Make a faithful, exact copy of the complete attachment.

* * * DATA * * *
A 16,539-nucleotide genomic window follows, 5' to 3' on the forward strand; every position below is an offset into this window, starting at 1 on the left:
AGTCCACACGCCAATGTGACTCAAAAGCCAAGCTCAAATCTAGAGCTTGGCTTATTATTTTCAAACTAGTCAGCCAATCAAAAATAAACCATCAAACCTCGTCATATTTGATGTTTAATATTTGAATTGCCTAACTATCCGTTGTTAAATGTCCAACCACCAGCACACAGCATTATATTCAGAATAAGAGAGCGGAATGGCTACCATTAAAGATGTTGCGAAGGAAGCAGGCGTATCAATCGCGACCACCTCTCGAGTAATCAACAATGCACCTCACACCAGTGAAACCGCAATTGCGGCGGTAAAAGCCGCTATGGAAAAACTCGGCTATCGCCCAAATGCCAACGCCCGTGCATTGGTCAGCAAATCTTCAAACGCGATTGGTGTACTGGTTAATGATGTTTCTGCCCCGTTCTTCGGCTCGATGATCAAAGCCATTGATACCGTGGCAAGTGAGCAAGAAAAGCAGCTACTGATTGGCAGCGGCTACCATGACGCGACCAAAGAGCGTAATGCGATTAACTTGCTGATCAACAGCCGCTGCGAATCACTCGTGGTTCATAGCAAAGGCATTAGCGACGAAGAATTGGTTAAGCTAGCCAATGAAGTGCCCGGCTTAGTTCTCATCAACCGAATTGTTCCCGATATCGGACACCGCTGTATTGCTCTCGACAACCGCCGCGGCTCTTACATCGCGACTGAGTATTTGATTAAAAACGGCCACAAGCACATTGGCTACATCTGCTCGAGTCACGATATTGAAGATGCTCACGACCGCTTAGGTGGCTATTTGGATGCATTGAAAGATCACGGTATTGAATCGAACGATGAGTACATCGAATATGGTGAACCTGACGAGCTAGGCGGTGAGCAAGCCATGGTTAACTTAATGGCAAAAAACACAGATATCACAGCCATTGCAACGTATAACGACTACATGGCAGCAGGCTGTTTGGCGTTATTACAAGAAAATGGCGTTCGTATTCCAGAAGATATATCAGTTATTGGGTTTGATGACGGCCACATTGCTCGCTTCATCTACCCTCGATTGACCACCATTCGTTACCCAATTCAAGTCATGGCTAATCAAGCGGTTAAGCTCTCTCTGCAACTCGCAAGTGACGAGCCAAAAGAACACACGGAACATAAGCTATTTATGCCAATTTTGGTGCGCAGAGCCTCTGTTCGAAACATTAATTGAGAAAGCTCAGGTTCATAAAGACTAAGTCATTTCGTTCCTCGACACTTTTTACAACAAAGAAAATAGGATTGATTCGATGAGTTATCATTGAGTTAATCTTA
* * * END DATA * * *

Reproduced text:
A 16,539-nucleotide genomic window follows, 5' to 3' on the forward strand; every position below is an offset into this window, starting at 1 on the left:
AGTCCACACGCCAATGTGACTCAAAAGCCAAGCTCAAATCTAGAGCTTGGCTTATTATTTTCAAACTAGTCAGCCAATCAAAAATAAACCATCAAACCTCGTCATATTTGATGTTTAATATTTGAATTGCCTAACTATCCGTTGTTAAATGTCCAACCACCAGCACACAGCATTATATTCAGAATAAGAGAGCGGAATGGCTACCATTAAAGATGTTGCGAAGGAAGCAGGCGTATCAATCGCGACCACCTCTCGAGTAATCAACAATGCACCTCACACCAGTGAAACCGCAATTGCGGCGGTAAAAGCCGCTATGGAAAAACTCGGCTATCGCCCAAATGCCAACGCCCGTGCATTGGTCAGCAAATCTTCAAACGCGATTGGTGTACTGGTTAATGATGTTTCTGCCCCGTTCTTCGGCTCGATGATCAAAGCCATTGATACCGTGGCAAGTGAGCAAGAAAAGCAGCTACTGATTGGCAGCGGCTACCATGACGCGACCAAAGAGCGTAATGCGATTAACTTGCTGATCAACAGCCGCTGCGAATCACTCGTGGTTCATAGCAAAGGCATTAGCGACGAAGAATTGGTTAAGCTAGCCAATGAAGTGCCCGGCTTAGTTCTCATCAACCGAATTGTTCCCGATATCGGACACCGCTGTATTGCTCTCGACAACCGCCGCGGCTCTTACATCGCGACTGAGTATTTGATTAAAAACGGCCACAAGCACATTGGCTACATCTGCTCGAGTCACGATATTGAAGATGCTCACGACCGCTTAGGTGGCTATTTGGATGCATTGAAAGATCACGGTATTGAATCGAACGATGAGTACATCGAATATGGTGAACCTGACGAGCTAGGCGGTGAGCAAGCCATGGTTAACTTAATGGCAAAAAACACAGATATCACAGCCATTGCAACGTATAACGACTACATGGCAGCAGGCTGTTTGGCGTTATTACAAGAAAATGGCGTTCGTATTCCAGAAGATATATCAGTTATTGGGTTTGATGACGGCCACATTGCTCGCTTCATCTACCCTCGATTGACCACCATTCGTTACCCAATTCAAGTCATGGCTAATCAAGCGGTTAAGCTCTCTCTGCAACTCGCAAGTGACGAGCCAAAAGAACACACGGAACATAAGCTATTTATGCCAATTTTGGTGCGCAGAGCCTCTGTTCGAAACATTAATTGAGAAAGCTCAGGTTCATAAAGACTAAGTCATTTCGTTCCTCGACACTTTTTACAACAAAGAAAATAGGATTGATTCGATGAGTTATCATTGAGTTAATCTTA